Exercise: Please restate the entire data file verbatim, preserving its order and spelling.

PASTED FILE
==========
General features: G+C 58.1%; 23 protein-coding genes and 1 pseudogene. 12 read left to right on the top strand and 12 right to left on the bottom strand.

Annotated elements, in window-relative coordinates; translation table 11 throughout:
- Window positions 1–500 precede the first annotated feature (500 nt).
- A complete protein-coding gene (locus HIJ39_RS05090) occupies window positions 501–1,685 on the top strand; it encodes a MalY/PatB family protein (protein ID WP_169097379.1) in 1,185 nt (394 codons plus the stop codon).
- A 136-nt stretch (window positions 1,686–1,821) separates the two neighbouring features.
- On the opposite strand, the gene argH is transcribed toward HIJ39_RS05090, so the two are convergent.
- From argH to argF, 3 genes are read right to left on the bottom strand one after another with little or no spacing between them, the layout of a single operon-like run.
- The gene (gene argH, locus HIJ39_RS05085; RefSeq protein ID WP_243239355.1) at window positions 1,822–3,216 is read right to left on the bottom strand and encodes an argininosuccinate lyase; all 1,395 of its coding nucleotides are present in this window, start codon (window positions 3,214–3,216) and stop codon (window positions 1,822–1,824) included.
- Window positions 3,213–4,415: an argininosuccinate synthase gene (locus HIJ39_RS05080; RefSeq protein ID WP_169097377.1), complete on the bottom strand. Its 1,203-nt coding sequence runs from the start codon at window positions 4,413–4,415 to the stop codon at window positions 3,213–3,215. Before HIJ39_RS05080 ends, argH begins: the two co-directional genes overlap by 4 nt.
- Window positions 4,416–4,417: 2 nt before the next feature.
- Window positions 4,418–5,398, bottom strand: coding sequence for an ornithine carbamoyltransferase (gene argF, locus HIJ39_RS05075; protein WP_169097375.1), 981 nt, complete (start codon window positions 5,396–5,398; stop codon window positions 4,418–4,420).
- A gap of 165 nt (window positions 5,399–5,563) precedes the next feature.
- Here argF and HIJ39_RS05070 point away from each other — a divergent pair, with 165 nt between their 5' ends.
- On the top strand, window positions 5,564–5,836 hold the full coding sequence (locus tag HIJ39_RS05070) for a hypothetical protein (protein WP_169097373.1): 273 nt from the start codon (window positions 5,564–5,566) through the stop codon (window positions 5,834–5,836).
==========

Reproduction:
General features: G+C 58.1%; 23 protein-coding genes and 1 pseudogene. 12 read left to right on the top strand and 12 right to left on the bottom strand.

Annotated elements, in window-relative coordinates; translation table 11 throughout:
- Window positions 1–500 precede the first annotated feature (500 nt).
- A complete protein-coding gene (locus HIJ39_RS05090) occupies window positions 501–1,685 on the top strand; it encodes a MalY/PatB family protein (protein ID WP_169097379.1) in 1,185 nt (394 codons plus the stop codon).
- A 136-nt stretch (window positions 1,686–1,821) separates the two neighbouring features.
- On the opposite strand, the gene argH is transcribed toward HIJ39_RS05090, so the two are convergent.
- From argH to argF, 3 genes are read right to left on the bottom strand one after another with little or no spacing between them, the layout of a single operon-like run.
- The gene (gene argH, locus HIJ39_RS05085; RefSeq protein ID WP_243239355.1) at window positions 1,822–3,216 is read right to left on the bottom strand and encodes an argininosuccinate lyase; all 1,395 of its coding nucleotides are present in this window, start codon (window positions 3,214–3,216) and stop codon (window positions 1,822–1,824) included.
- Window positions 3,213–4,415: an argininosuccinate synthase gene (locus HIJ39_RS05080; RefSeq protein ID WP_169097377.1), complete on the bottom strand. Its 1,203-nt coding sequence runs from the start codon at window positions 4,413–4,415 to the stop codon at window positions 3,213–3,215. Before HIJ39_RS05080 ends, argH begins: the two co-directional genes overlap by 4 nt.
- Window positions 4,416–4,417: 2 nt before the next feature.
- Window positions 4,418–5,398, bottom strand: coding sequence for an ornithine carbamoyltransferase (gene argF, locus HIJ39_RS05075; protein WP_169097375.1), 981 nt, complete (start codon window positions 5,396–5,398; stop codon window positions 4,418–4,420).
- A gap of 165 nt (window positions 5,399–5,563) precedes the next feature.
- Here argF and HIJ39_RS05070 point away from each other — a divergent pair, with 165 nt between their 5' ends.
- On the top strand, window positions 5,564–5,836 hold the full coding sequence (locus tag HIJ39_RS05070) for a hypothetical protein (protein WP_169097373.1): 273 nt from the start codon (window positions 5,564–5,566) through the stop codon (window positions 5,834–5,836).